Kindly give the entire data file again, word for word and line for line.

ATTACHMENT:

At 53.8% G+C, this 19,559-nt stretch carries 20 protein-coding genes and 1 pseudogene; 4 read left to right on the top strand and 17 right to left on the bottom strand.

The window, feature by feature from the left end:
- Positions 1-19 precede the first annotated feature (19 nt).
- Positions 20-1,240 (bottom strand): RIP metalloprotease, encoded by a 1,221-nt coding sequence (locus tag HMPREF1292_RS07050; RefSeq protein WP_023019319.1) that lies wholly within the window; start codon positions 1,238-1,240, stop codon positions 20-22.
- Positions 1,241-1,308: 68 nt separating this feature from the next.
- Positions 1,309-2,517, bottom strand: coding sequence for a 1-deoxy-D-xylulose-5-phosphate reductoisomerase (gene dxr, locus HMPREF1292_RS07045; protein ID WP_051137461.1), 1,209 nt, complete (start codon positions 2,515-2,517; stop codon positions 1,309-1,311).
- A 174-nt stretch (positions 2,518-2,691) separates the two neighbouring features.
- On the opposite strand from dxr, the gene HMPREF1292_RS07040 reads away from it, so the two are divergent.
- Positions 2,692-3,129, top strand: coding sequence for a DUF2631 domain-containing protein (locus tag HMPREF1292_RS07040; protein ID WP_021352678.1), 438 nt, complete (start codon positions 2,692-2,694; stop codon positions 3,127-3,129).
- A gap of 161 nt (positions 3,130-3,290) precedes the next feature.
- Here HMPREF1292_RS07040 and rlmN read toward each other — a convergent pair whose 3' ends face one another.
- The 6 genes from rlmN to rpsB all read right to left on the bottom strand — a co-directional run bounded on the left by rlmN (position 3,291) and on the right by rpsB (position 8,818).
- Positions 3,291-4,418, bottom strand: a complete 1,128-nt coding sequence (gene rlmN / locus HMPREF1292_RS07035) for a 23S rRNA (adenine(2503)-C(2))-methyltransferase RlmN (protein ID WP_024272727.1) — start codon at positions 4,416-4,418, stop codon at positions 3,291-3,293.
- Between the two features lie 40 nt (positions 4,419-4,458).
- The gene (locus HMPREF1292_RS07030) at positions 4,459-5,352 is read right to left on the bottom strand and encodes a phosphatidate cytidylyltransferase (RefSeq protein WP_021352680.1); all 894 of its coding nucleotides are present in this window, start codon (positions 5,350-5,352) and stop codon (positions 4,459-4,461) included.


At 53.8% G+C, this 19,559-nt stretch carries 20 protein-coding genes and 1 pseudogene; 4 read left to right on the top strand and 17 right to left on the bottom strand.

The window, feature by feature from the left end:
- Positions 1-19 precede the first annotated feature (19 nt).
- Positions 20-1,240 (bottom strand): RIP metalloprotease, encoded by a 1,221-nt coding sequence (locus tag HMPREF1292_RS07050; RefSeq protein WP_023019319.1) that lies wholly within the window; start codon positions 1,238-1,240, stop codon positions 20-22.
- Positions 1,241-1,308: 68 nt separating this feature from the next.
- Positions 1,309-2,517, bottom strand: coding sequence for a 1-deoxy-D-xylulose-5-phosphate reductoisomerase (gene dxr, locus HMPREF1292_RS07045; protein ID WP_051137461.1), 1,209 nt, complete (start codon positions 2,515-2,517; stop codon positions 1,309-1,311).
- A 174-nt stretch (positions 2,518-2,691) separates the two neighbouring features.
- On the opposite strand from dxr, the gene HMPREF1292_RS07040 reads away from it, so the two are divergent.
- Positions 2,692-3,129, top strand: coding sequence for a DUF2631 domain-containing protein (locus tag HMPREF1292_RS07040; protein ID WP_021352678.1), 438 nt, complete (start codon positions 2,692-2,694; stop codon positions 3,127-3,129).
- A gap of 161 nt (positions 3,130-3,290) precedes the next feature.
- Here HMPREF1292_RS07040 and rlmN read toward each other — a convergent pair whose 3' ends face one another.
- The 6 genes from rlmN to rpsB all read right to left on the bottom strand — a co-directional run bounded on the left by rlmN (position 3,291) and on the right by rpsB (position 8,818).
- Positions 3,291-4,418, bottom strand: a complete 1,128-nt coding sequence (gene rlmN / locus HMPREF1292_RS07035) for a 23S rRNA (adenine(2503)-C(2))-methyltransferase RlmN (protein ID WP_024272727.1) — start codon at positions 4,416-4,418, stop codon at positions 3,291-3,293.
- Between the two features lie 40 nt (positions 4,419-4,458).
- The gene (locus HMPREF1292_RS07030) at positions 4,459-5,352 is read right to left on the bottom strand and encodes a phosphatidate cytidylyltransferase (RefSeq protein WP_021352680.1); all 894 of its coding nucleotides are present in this window, start codon (positions 5,350-5,352) and stop codon (positions 4,459-4,461) included.